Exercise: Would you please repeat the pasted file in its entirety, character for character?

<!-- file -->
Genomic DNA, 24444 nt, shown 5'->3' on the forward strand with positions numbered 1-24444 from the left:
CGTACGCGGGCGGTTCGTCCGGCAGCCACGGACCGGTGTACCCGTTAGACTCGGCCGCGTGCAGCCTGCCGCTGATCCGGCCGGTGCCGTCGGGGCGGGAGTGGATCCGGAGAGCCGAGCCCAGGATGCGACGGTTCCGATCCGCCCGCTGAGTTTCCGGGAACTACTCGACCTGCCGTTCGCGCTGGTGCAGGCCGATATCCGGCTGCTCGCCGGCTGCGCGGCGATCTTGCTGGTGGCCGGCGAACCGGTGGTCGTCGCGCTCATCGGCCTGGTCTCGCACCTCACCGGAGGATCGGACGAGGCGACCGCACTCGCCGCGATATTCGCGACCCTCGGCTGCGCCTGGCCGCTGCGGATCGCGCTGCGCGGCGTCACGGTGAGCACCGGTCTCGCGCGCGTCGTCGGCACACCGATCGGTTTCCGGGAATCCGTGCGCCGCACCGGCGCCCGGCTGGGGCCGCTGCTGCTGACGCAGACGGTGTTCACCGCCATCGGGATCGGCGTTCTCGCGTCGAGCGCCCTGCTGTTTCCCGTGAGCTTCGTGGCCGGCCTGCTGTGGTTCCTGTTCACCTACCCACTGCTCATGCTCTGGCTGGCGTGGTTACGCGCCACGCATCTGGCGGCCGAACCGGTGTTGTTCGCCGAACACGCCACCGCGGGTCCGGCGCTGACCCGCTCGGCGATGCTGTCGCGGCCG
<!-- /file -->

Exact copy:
Genomic DNA, 24444 nt, shown 5'->3' on the forward strand with positions numbered 1-24444 from the left:
CGTACGCGGGCGGTTCGTCCGGCAGCCACGGACCGGTGTACCCGTTAGACTCGGCCGCGTGCAGCCTGCCGCTGATCCGGCCGGTGCCGTCGGGGCGGGAGTGGATCCGGAGAGCCGAGCCCAGGATGCGACGGTTCCGATCCGCCCGCTGAGTTTCCGGGAACTACTCGACCTGCCGTTCGCGCTGGTGCAGGCCGATATCCGGCTGCTCGCCGGCTGCGCGGCGATCTTGCTGGTGGCCGGCGAACCGGTGGTCGTCGCGCTCATCGGCCTGGTCTCGCACCTCACCGGAGGATCGGACGAGGCGACCGCACTCGCCGCGATATTCGCGACCCTCGGCTGCGCCTGGCCGCTGCGGATCGCGCTGCGCGGCGTCACGGTGAGCACCGGTCTCGCGCGCGTCGTCGGCACACCGATCGGTTTCCGGGAATCCGTGCGCCGCACCGGCGCCCGGCTGGGGCCGCTGCTGCTGACGCAGACGGTGTTCACCGCCATCGGGATCGGCGTTCTCGCGTCGAGCGCCCTGCTGTTTCCCGTGAGCTTCGTGGCCGGCCTGCTGTGGTTCCTGTTCACCTACCCACTGCTCATGCTCTGGCTGGCGTGGTTACGCGCCACGCATCTGGCGGCCGAACCGGTGTTGTTCGCCGAACACGCCACCGCGGGTCCGGCGCTGACCCGCTCGGCGATGCTGTCGCGGCCG